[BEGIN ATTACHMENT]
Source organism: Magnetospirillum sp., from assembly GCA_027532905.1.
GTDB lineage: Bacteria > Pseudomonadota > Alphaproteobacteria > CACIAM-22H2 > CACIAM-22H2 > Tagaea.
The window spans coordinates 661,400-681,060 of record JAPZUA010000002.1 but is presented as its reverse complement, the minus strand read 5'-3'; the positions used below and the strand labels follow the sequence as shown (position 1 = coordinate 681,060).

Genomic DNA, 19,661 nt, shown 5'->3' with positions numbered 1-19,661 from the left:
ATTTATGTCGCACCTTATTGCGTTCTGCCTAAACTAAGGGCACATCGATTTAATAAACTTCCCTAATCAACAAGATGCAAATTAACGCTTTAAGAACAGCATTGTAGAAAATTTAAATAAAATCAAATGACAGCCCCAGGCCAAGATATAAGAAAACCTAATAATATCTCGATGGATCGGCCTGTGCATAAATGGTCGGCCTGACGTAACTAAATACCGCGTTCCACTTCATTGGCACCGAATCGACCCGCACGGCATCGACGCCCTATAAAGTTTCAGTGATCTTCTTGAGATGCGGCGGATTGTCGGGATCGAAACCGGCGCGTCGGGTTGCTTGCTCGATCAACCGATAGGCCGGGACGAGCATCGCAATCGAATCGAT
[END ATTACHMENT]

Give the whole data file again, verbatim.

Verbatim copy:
Source organism: Magnetospirillum sp., from assembly GCA_027532905.1.
GTDB lineage: Bacteria > Pseudomonadota > Alphaproteobacteria > CACIAM-22H2 > CACIAM-22H2 > Tagaea.
The window spans coordinates 661,400-681,060 of record JAPZUA010000002.1 but is presented as its reverse complement, the minus strand read 5'-3'; the positions used below and the strand labels follow the sequence as shown (position 1 = coordinate 681,060).

Genomic DNA, 19,661 nt, shown 5'->3' with positions numbered 1-19,661 from the left:
ATTTATGTCGCACCTTATTGCGTTCTGCCTAAACTAAGGGCACATCGATTTAATAAACTTCCCTAATCAACAAGATGCAAATTAACGCTTTAAGAACAGCATTGTAGAAAATTTAAATAAAATCAAATGACAGCCCCAGGCCAAGATATAAGAAAACCTAATAATATCTCGATGGATCGGCCTGTGCATAAATGGTCGGCCTGACGTAACTAAATACCGCGTTCCACTTCATTGGCACCGAATCGACCCGCACGGCATCGACGCCCTATAAAGTTTCAGTGATCTTCTTGAGATGCGGCGGATTGTCGGGATCGAAACCGGCGCGTCGGGTTGCTTGCTCGATCAACCGATAGGCCGGGACGAGCATCGCAATCGAATCGAT